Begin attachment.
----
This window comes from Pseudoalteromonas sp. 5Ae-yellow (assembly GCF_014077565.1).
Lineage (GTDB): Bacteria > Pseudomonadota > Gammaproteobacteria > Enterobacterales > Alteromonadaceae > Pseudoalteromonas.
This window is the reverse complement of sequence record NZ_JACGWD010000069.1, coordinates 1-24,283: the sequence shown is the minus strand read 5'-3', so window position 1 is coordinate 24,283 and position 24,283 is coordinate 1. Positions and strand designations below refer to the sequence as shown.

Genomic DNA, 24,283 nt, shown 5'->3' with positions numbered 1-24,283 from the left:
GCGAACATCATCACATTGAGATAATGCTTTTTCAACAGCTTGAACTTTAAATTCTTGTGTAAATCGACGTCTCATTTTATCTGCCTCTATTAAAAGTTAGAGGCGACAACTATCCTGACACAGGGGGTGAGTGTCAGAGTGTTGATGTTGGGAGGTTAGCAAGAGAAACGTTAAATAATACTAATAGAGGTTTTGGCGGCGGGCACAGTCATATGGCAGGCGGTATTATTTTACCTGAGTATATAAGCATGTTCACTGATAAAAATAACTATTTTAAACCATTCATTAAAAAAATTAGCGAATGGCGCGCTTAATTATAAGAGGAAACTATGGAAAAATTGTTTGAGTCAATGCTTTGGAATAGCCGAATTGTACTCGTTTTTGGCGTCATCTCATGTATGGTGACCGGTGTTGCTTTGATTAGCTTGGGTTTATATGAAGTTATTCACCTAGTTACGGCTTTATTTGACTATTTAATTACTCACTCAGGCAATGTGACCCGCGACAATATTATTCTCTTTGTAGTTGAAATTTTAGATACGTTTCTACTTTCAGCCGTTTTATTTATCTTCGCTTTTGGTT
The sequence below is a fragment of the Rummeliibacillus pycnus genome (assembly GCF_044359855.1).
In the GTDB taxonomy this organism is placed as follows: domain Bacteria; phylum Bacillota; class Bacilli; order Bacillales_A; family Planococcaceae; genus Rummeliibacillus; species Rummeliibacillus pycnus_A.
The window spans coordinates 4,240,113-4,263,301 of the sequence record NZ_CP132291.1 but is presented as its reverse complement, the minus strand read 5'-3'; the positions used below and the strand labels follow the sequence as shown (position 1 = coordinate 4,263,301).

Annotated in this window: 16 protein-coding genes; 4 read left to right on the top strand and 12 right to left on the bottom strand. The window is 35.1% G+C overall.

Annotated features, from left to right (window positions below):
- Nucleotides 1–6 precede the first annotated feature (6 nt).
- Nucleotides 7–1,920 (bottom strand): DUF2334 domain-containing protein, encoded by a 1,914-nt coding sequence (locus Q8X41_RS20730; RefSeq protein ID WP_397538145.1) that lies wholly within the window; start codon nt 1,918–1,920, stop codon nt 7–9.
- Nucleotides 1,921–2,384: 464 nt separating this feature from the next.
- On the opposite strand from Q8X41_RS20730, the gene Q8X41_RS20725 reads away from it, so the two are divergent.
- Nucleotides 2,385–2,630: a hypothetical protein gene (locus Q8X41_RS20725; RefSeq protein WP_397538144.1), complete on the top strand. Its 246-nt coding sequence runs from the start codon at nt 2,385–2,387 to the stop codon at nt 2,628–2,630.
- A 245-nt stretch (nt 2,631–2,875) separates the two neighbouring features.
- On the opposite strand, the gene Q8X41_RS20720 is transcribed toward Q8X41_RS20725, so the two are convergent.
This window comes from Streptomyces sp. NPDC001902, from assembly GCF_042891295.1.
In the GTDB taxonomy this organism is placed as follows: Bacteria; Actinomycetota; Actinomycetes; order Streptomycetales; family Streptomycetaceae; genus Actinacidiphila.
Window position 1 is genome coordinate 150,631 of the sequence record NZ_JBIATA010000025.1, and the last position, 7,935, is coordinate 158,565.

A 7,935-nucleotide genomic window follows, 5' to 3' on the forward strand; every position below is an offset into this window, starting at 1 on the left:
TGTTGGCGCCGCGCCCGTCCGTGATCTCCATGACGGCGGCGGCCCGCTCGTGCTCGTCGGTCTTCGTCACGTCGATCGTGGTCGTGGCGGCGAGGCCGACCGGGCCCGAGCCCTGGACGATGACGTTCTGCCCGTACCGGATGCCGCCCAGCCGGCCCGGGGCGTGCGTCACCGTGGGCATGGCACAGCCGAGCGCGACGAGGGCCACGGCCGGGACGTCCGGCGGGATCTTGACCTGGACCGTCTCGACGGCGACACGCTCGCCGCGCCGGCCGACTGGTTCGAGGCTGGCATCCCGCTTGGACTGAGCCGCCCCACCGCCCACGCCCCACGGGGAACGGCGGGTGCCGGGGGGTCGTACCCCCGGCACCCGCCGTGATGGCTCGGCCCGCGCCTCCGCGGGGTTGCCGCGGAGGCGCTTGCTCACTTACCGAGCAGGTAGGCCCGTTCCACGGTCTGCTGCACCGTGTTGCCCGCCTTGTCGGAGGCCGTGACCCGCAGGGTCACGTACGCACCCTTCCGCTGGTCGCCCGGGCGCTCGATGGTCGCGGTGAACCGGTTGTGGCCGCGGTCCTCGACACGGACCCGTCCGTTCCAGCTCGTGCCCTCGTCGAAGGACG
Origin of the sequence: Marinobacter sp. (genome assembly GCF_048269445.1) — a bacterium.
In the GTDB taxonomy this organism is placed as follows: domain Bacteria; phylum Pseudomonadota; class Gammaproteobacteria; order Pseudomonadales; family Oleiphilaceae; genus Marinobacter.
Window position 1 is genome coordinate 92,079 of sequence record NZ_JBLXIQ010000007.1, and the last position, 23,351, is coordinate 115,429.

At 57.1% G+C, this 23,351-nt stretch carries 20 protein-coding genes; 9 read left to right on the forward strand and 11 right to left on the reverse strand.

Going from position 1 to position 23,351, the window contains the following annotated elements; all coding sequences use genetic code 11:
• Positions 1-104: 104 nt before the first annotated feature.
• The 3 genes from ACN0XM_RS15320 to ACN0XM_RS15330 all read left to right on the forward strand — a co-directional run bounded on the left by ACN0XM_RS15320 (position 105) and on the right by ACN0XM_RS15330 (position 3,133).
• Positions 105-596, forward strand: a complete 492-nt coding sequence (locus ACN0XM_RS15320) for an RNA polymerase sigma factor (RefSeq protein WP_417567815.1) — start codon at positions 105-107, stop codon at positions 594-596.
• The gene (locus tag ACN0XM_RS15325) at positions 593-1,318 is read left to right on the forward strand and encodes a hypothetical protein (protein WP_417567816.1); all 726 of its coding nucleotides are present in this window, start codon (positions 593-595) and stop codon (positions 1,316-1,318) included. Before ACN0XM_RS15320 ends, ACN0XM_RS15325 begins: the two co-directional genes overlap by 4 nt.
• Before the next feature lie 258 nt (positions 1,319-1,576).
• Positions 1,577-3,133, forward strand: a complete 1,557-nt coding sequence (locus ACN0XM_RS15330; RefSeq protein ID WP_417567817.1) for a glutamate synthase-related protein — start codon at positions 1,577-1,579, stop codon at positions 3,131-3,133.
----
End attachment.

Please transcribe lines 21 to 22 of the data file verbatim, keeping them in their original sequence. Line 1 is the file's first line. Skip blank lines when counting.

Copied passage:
A 7,935-nucleotide genomic window follows, 5' to 3' on the forward strand; every position below is an offset into this window, starting at 1 on the left:
TGTTGGCGCCGCGCCCGTCCGTGATCTCCATGACGGCGGCGGCCCGCTCGTGCTCGTCGGTCTTCGTCACGTCGATCGTGGTCGTGGCGGCGAGGCCGACCGGGCCCGAGCCCTGGACGATGACGTTCTGCCCGTACCGGATGCCGCCCAGCCGGCCCGGGGCGTGCGTCACCGTGGGCATGGCACAGCCGAGCGCGACGAGGGCCACGGCCGGGACGTCCGGCGGGATCTTGACCTGGACCGTCTCGACGGCGACACGCTCGCCGCGCCGGCCGACTGGTTCGAGGCTGGCATCCCGCTTGGACTGAGCCGCCCCACCGCCCACGCCCCACGGGGAACGGCGGGTGCCGGGGGGTCGTACCCCCGGCACCCGCCGTGATGGCTCGGCCCGCGCCTCCGCGGGGTTGCCGCGGAGGCGCTTGCTCACTTACCGAGCAGGTAGGCCCGTTCCACGGTCTGCTGCACCGTGTTGCCCGCCTTGTCGGAGGCCGTGACCCGCAGGGTCACGTACGCACCCTTCCGCTGGTCGCCCGGGCGCTCGATGGTCGCGGTGAACCGGTTGTGGCCGCGGTCCTCGACACGGACCCGTCCGTTCCAGCTCGTGCCCTCGTCGAAGGACG